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Archive for October, 2012

Modernity and the End of the Painted Ladies

Modernity and the End of the Painted Ladies

On an architectural walk through the historic Haight-Ashbury neighborhood, one can see perfectly historically preserved Victorian style homes… Or so it appears!
Haight Ashbury Neighborhood Homes JAN BUTCHOFSKY-HOUSER / CORBIS
Though the majority of the neighborhood was built up by 1940, there has been series after series of interior and exterior remodeling. It is sometimes hard to believe that these Victorian style homes exist in the same city as the modern high rises of the financial district, but that is what some people call the charm of the great city of San Francisco.

The clean lines and sleek look of modern architecture typically overshadows the delicate beauty of intricate Painted-Lady Victorian detailing. Nevertheless, much of the neighborhood is architecturally frozen in time; there is much to be said about the preservation of historic architecture in San Francisco. But can these opposing design styles peacefully co-exist in one neighborhood? And what’s more, should they?

As an architecture student at Cornell University, I pledged my solemn allegiance to Le Courbusier, a French architect who tackled the issues of urbanismexterior view of Villa Savoye - LeCorbusier during the 1920s-1940s. The timeless beauty of his foray into modernity and urbanism produced contemporary architectural wonders including: the villa savoye (France), the Curutchet House (Argentina), and the Swiss Pavilion in Paris. These works are a testament to his design genius as they have stood the test of rapidly changing times. A big apology to all the preservationists out there because, beautiful though it may be, Victorian Architecture has become an outdated design style.

The exclusion of the contemporary branch of architecture within neighborhoods undermines the essential progress of the architectural industry. In fact, a place must be found for Benches at the Swiss Pavilion France contemporary design even if that means, in time, there might not be a place for the Victorian style. Many neighborhoods in San Francisco appear generally frozen in time. Seemingly preserved in their early 1900’s “glory”.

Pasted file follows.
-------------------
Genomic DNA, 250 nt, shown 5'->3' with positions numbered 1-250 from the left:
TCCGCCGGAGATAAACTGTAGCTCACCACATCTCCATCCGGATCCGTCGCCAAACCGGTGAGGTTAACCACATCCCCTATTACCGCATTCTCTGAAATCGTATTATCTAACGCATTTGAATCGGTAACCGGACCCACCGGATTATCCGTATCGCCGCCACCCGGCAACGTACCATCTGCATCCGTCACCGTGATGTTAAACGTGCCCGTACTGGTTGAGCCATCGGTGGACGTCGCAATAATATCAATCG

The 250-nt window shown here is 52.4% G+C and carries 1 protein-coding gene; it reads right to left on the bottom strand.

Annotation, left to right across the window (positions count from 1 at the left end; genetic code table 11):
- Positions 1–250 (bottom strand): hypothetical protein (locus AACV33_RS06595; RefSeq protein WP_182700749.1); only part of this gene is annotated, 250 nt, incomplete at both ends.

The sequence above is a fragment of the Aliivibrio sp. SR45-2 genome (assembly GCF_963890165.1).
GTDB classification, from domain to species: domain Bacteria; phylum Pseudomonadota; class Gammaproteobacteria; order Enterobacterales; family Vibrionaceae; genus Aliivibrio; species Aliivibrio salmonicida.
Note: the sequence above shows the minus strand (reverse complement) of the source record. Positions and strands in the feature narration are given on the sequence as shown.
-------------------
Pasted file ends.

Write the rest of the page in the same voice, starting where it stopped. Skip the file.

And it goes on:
The question:

Why should modern architecture be introduced into neighborhoods, fundamentally changing the community aesthetic?

My answer:

With the amount of advancements in building technologies and materials and the highly specialized training of modern architects, it is almost a shame how quickly contemporary architecture is dismissed as “destined to be outdated in the next 5 years.” Modern concrete, steel, and glass technologies are highly customizable, affordable, and durable. Architecture is an industry that must advance with material and building technologies, and preservation of an aesthetic simply for the sake of not letting go of community tradition undermines the fundamental purpose of architectural design. Many define architecture as a physical manifestation of the local people’s way of life, a means of gauging the way of the times. Architecture must be designed with consideration to contextual realities of society and climate; times are changing and our city’s architecture must change with it.

The real question:

When will the allure of modern architectural design supersede antiquated notions of preservation?

  About the Author

Lauren R Jordan is a Junior Architectural Designer at Ashbury General Contracting & Engineering, a design-build company located in San Francisco, CA.